North American prairies are often subject to livestock grazing. There needs to be an appropriate stocking rate and grazing regime to ensure grasslands are not degraded and that floristic diversity is maintained. In tallgrass prairie, high stocking rates tend to lead to increases of mid- and short-grasses, whilst tall species decline. In this study, cattle grazing system and stocking rate effects on standing crop and species composition of tallgrass prairies at Oklahoma State University Research Range (36º22’N, 99º04’W), central USA, were assessed from 1989 to 1993.
Twelve prairie pasture units (14-26 ha in area) dominated by big bluestem Andropogon gerardii, little bluestem Schizachyrium scoparium and indiangrass Sorghastrum nutans, were established.
These were randomly assigned, short duration rotation (6 units) or a continuous grazing system (6 units). Within each grazing system the units were randomly allocated one of six stocking rates (cattle/unit from 10 to 22). Stocking rates ranged from 51.5 animal-unit-days/ha (AUD/ha) to 89.8 AUD/ha (i.e. moderate to very heavy for such grasslands); cattle grazed from late April to late September (average 151 day grazing season). All units were burned on 1 April 1990 and 20 March 1993.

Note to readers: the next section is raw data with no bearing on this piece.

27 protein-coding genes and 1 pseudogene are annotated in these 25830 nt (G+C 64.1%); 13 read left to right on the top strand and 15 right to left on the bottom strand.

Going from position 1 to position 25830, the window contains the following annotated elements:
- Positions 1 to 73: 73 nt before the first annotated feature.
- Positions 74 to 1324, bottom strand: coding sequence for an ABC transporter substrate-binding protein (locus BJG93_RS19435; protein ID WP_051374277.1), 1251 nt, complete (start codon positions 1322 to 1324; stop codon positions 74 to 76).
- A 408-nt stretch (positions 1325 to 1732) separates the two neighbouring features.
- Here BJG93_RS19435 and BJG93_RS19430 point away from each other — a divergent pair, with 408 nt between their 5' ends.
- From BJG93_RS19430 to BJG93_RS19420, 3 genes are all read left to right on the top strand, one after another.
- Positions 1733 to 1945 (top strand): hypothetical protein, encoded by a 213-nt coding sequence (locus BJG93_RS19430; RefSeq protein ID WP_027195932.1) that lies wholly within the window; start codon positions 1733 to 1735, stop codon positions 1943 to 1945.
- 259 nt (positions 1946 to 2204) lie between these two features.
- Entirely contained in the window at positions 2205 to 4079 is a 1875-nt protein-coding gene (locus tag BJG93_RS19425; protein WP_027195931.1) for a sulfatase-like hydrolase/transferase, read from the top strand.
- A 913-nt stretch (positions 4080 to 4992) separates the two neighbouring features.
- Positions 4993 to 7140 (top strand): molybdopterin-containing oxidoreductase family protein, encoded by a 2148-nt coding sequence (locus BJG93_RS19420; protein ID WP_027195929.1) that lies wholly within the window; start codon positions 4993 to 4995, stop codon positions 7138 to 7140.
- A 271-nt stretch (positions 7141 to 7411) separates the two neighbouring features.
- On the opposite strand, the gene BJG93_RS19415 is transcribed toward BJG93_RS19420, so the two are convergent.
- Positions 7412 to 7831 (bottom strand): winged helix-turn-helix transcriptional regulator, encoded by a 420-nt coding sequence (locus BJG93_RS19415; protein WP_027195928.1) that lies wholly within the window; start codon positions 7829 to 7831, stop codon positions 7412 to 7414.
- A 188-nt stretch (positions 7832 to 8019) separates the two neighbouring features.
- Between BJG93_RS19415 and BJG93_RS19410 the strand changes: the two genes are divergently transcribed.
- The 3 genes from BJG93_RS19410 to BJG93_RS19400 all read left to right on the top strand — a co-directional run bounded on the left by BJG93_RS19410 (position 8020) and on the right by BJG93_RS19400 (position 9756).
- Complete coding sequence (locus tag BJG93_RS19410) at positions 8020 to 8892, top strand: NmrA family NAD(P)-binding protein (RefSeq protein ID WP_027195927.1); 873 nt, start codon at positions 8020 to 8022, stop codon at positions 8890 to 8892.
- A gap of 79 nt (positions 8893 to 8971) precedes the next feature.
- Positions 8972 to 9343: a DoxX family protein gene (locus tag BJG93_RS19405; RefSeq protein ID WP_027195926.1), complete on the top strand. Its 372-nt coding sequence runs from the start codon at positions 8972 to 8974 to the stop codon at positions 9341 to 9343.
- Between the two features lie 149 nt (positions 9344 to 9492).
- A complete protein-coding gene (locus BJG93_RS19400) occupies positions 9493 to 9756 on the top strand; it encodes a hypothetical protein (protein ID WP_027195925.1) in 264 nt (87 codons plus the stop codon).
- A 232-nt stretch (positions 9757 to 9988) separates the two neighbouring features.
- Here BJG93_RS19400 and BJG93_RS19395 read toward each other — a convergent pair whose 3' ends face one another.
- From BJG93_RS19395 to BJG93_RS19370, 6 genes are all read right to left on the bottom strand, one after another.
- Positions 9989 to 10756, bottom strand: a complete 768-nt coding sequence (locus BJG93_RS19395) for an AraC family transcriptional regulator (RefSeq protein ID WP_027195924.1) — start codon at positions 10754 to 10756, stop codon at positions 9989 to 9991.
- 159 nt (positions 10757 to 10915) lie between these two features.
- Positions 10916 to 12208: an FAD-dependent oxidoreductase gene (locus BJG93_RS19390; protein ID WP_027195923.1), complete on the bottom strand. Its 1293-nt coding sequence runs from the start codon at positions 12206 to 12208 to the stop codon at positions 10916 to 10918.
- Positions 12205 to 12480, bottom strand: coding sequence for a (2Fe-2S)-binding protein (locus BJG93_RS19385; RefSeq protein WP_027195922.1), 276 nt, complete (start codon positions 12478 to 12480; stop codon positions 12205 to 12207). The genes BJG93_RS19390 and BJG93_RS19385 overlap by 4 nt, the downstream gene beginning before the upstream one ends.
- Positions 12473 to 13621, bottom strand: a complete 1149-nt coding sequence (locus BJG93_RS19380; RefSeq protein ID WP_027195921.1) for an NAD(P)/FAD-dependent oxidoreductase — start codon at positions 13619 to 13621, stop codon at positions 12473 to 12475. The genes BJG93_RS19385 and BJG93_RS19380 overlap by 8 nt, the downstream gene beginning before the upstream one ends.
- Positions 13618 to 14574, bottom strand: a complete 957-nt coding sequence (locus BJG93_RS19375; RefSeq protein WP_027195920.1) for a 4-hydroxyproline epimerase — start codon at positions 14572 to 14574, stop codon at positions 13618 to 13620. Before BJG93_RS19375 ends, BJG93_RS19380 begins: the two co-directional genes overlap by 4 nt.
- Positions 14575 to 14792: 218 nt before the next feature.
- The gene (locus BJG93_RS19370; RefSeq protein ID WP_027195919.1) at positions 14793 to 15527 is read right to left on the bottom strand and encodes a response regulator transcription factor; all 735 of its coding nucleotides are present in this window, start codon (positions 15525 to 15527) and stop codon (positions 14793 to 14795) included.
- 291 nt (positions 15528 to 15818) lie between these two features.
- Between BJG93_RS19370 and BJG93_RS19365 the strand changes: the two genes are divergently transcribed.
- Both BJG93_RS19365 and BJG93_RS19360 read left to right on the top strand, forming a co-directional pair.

Relative vegetation composition was measured (within 100, 0.1m² quadrats in a grid pattern in each unit) between 15 August-1 September 1989 and 1993. Plants were grouped as: big bluestem, little bluestem, indiangrass, ‘midgrasses’, ‘shortgrasses’, annual grasses, and forbs. Total standing crop was estimated in late September (clipping 45, 0.1 m² quadrats/unit, and scaling up to unit area).
The continuous and rotational grazing regimes trialled affected vegetation similarly over time. Standing crop declined as stocking rate increased (and over time from 1989 to1993); decreases of big bluestem, indiangrass and forbs were greatest at lower stocking rates. Concurrent increase in switchgrass occurred in both grazing systems. In 1993 (after 5 years grazing) shortgrasses were positively related to stocking rate (i.e. they were more abundant at higher rates) under both grazing systems.
Good growing conditions (above average precipitation) and the high seral state (i.e. a stable climax community) of the pasture vegetation may have reduced the responses to grazing treatments.
If using or referring to this published study, please read and quote the original paper, this can be viewed at: https://www.uair.arizona.edu/holdings/journal/issue?r=http://jrm.library.arizona.edu/Volume51/Number2/